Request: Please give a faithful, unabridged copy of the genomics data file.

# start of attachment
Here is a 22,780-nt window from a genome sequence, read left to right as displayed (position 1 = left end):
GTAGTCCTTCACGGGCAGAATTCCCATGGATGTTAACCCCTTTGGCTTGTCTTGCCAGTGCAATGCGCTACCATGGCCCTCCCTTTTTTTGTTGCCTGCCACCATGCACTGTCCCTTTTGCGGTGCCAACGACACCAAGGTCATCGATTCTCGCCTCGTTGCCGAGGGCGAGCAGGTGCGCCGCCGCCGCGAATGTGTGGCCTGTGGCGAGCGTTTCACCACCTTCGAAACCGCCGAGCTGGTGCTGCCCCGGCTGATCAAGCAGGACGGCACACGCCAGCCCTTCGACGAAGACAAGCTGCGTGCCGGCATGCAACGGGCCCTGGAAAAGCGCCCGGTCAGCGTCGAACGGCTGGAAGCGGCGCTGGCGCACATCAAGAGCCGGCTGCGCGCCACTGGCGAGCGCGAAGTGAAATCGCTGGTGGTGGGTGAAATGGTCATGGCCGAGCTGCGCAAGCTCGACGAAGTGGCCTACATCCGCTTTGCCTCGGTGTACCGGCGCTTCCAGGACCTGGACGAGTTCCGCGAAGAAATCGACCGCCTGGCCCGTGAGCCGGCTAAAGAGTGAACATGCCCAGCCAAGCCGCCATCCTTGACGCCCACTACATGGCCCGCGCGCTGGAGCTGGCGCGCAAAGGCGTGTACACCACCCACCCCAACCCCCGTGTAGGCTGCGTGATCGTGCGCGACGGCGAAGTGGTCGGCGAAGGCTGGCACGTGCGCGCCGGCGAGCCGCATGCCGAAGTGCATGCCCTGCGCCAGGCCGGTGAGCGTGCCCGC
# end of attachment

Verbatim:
Here is a 22,780-nt window from a genome sequence, read left to right as displayed (position 1 = left end):
GTAGTCCTTCACGGGCAGAATTCCCATGGATGTTAACCCCTTTGGCTTGTCTTGCCAGTGCAATGCGCTACCATGGCCCTCCCTTTTTTTGTTGCCTGCCACCATGCACTGTCCCTTTTGCGGTGCCAACGACACCAAGGTCATCGATTCTCGCCTCGTTGCCGAGGGCGAGCAGGTGCGCCGCCGCCGCGAATGTGTGGCCTGTGGCGAGCGTTTCACCACCTTCGAAACCGCCGAGCTGGTGCTGCCCCGGCTGATCAAGCAGGACGGCACACGCCAGCCCTTCGACGAAGACAAGCTGCGTGCCGGCATGCAACGGGCCCTGGAAAAGCGCCCGGTCAGCGTCGAACGGCTGGAAGCGGCGCTGGCGCACATCAAGAGCCGGCTGCGCGCCACTGGCGAGCGCGAAGTGAAATCGCTGGTGGTGGGTGAAATGGTCATGGCCGAGCTGCGCAAGCTCGACGAAGTGGCCTACATCCGCTTTGCCTCGGTGTACCGGCGCTTCCAGGACCTGGACGAGTTCCGCGAAGAAATCGACCGCCTGGCCCGTGAGCCGGCTAAAGAGTGAACATGCCCAGCCAAGCCGCCATCCTTGACGCCCACTACATGGCCCGCGCGCTGGAGCTGGCGCGCAAAGGCGTGTACACCACCCACCCCAACCCCCGTGTAGGCTGCGTGATCGTGCGCGACGGCGAAGTGGTCGGCGAAGGCTGGCACGTGCGCGCCGGCGAGCCGCATGCCGAAGTGCATGCCCTGCGCCAGGCCGGTGAGCGTGCCCGC